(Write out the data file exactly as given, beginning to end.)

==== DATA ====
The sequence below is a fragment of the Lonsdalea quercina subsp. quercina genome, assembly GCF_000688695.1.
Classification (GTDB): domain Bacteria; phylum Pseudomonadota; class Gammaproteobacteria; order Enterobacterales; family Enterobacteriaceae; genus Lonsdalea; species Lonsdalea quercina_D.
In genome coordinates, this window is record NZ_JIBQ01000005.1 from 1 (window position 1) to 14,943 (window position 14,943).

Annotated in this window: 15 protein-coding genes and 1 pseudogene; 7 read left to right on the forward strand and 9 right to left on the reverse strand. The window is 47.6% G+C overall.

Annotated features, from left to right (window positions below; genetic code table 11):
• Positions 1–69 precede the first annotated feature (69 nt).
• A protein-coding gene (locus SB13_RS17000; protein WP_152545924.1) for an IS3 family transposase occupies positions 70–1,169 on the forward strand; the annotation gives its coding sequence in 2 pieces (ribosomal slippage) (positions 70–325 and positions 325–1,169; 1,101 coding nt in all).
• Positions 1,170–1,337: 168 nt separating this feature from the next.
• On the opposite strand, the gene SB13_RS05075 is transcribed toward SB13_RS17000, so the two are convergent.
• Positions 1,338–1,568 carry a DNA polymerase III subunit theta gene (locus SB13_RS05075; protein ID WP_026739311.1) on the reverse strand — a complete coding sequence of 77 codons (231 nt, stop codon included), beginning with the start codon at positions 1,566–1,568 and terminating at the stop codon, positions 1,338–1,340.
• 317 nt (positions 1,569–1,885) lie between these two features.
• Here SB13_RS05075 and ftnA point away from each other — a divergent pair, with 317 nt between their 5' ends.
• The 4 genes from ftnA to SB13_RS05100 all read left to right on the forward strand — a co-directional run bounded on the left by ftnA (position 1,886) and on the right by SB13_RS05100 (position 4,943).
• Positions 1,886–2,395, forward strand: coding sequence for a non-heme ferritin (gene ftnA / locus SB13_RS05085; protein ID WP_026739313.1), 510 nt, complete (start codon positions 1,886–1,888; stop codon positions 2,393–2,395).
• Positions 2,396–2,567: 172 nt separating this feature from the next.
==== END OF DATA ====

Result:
The sequence below is a fragment of the Lonsdalea quercina subsp. quercina genome, assembly GCF_000688695.1.
Classification (GTDB): domain Bacteria; phylum Pseudomonadota; class Gammaproteobacteria; order Enterobacterales; family Enterobacteriaceae; genus Lonsdalea; species Lonsdalea quercina_D.
In genome coordinates, this window is record NZ_JIBQ01000005.1 from 1 (window position 1) to 14,943 (window position 14,943).

Annotated in this window: 15 protein-coding genes and 1 pseudogene; 7 read left to right on the forward strand and 9 right to left on the reverse strand. The window is 47.6% G+C overall.

Annotated features, from left to right (window positions below; genetic code table 11):
• Positions 1–69 precede the first annotated feature (69 nt).
• A protein-coding gene (locus SB13_RS17000; protein WP_152545924.1) for an IS3 family transposase occupies positions 70–1,169 on the forward strand; the annotation gives its coding sequence in 2 pieces (ribosomal slippage) (positions 70–325 and positions 325–1,169; 1,101 coding nt in all).
• Positions 1,170–1,337: 168 nt separating this feature from the next.
• On the opposite strand, the gene SB13_RS05075 is transcribed toward SB13_RS17000, so the two are convergent.
• Positions 1,338–1,568 carry a DNA polymerase III subunit theta gene (locus SB13_RS05075; protein ID WP_026739311.1) on the reverse strand — a complete coding sequence of 77 codons (231 nt, stop codon included), beginning with the start codon at positions 1,566–1,568 and terminating at the stop codon, positions 1,338–1,340.
• 317 nt (positions 1,569–1,885) lie between these two features.
• Here SB13_RS05075 and ftnA point away from each other — a divergent pair, with 317 nt between their 5' ends.
• The 4 genes from ftnA to SB13_RS05100 all read left to right on the forward strand — a co-directional run bounded on the left by ftnA (position 1,886) and on the right by SB13_RS05100 (position 4,943).
• Positions 1,886–2,395, forward strand: coding sequence for a non-heme ferritin (gene ftnA / locus SB13_RS05085; protein ID WP_026739313.1), 510 nt, complete (start codon positions 1,886–1,888; stop codon positions 2,393–2,395).
• Positions 2,396–2,567: 172 nt separating this feature from the next.